This situation has led first to an informal agreement in 1976 among some OECD countries, known as "The Consensus". This was succeeded in 1978 by a gentlemen's agreement facilitated by the OECD's now defunct Trade Directorate, which established a Working Party on Officially Supported Export Credits. This gentleman's agreement, officially known as the Arrangement on Guidelines for Officially Supported Export Credits, is known as "The Arrangement". Although negotiations are facilitated by the OECD, not all OECD member countries are participants ad membership is possible for non-OECD countries.
Since 1999, country risk categories have been harmonized by the Arrangement and minimum premium rates have been allocated to the various risk categories. This is intended to ensure that competition takes place via pricing and the quality of the goods exported, and not in terms of how much support a state provides for its exporters. The Arrangement does not extend to exports of agricultural commodities or military equipment. A recent decision at the World Trade Organization (WTO) indicates that the use of officially supported export credits in agriculture is bound by WTO members' commitments with respect to subsidised agricultural exports (see the WTO Appellate Body decision on the Brazil-US cotton case as it relates to the General Sales Manager (GSM) 102 and 103 programs and other US agricultural export credits).
The Berne Union, or officially, the International Union of Credit & Investment Insurers, is an international organisation for the export credit and investment insurance industry. The Berne Union and Prague Club combined have more than 70 member companies spanning the globe.
At EU level, the European Commission, in particular DG Trade, plays a role in the harmonization of Export Credit Agencies and the co-ordination of policy statements and negotiation positions. This is based on council decisions 73/391/EEC and 76/641/EEC. These decisions provide for prior consultations among member states on long term export credits. Member states may ask each other if they are considering to finance a specific transaction with official export credit support. EU members may not subsidize intra-EU export credits.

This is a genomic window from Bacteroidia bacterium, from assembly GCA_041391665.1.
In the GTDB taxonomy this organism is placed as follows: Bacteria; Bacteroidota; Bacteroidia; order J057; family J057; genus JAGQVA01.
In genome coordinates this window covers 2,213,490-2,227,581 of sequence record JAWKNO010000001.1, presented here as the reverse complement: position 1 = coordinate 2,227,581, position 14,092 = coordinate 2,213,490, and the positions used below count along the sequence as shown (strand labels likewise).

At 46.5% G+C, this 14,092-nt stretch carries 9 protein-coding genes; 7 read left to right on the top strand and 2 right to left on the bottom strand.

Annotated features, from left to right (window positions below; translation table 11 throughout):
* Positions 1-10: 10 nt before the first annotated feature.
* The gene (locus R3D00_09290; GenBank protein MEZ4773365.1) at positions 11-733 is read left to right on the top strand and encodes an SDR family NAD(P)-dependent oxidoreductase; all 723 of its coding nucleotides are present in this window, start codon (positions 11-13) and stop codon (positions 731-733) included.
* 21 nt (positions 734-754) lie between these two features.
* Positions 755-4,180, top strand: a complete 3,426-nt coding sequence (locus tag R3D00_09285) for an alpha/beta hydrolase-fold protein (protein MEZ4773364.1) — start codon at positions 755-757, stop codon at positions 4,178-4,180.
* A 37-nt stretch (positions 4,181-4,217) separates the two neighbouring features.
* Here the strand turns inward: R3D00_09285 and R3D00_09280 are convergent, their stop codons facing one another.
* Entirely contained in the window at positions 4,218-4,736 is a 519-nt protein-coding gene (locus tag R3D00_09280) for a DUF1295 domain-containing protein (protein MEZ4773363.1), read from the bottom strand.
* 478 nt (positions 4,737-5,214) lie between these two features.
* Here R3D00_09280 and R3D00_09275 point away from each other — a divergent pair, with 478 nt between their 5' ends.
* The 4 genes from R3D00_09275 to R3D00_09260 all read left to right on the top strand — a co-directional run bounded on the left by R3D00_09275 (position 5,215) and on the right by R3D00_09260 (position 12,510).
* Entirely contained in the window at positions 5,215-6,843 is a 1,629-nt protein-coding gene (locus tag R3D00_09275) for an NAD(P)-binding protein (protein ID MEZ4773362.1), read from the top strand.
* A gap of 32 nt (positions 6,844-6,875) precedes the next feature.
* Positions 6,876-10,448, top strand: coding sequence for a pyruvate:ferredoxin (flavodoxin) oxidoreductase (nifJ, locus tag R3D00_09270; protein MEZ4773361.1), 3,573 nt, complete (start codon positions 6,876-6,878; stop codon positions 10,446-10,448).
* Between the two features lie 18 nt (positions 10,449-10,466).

Polemic on ECAs
Observers argue for and against export credits. Some observers view them as nothing more than export subsidies by a different name. Others argue that export credits may further the burden of debt that poor countries already suffer. The activities of ECAs are considered by some to be a type of welfare for large corporations. ECAs are also criticised for insuring companies against political actions which aim to protect workers' rights, other human rights or the natural environment in the countries where the investment is being made. Advocates of ECAs have assertions of their own, such as the following: export credits allow impoverished importers to purchase needed goods that would otherwise be unaffordable; export credits are components of a broader strategy of trade policies; and government involvement can achieve results that the private sector cannot, such as applying greater pressure on a recalcitrant borrower. These arguments for and against export credits are not new, having been studied at length in academic literature (for a good general discussion, see Baron, David P. The Export-Import Bank: An Economic Analysis. Academic Press. 1983.; or Eaton, Jonathan. Credit Policy and International Competition. Strategic Trade Policy and the New International Economics, ed. Paul Krugman. MIT Press, Cambridge Mass. 1988.). Of course, these arguments also spill over into broader literature and it is certainly important not to confuse the agency that applies the export credits, the ECA, with the actual policy of providing guarantees or direct lending support to facilitate exports. For example, some accuse the Canadian Wheat Board of providing export credits (for a strident representation of this argument, see Goodloe, Carol. The Canadian Wheat Board: Government Guarantees and Hidden Subsidies? The Estey Centre Journal of International Law and Trade Policy, Vol 5 No 2, p 102-122. 2004.).
ECAs are increasingly requiring member countries to undertake anti-corruption due diligence when applying for export credit. This is due to the increased international enforcement of anti-bribery laws.
ECAs play a pivotal role of getting new projects financed so the economy can be turned around from this recession. Most commercial banks are closed for new business and project funding is a scarce resource. The favourable Commercial Interest Reference Rate (CIRR is the reference rate laid down by the OECD for its member states as the minimum interest rate for officially supported financing of exports) is helping to keep your cost of capital down. But even more important is it that ECAs enables start ups to get financing, which again implies that projects are being realized.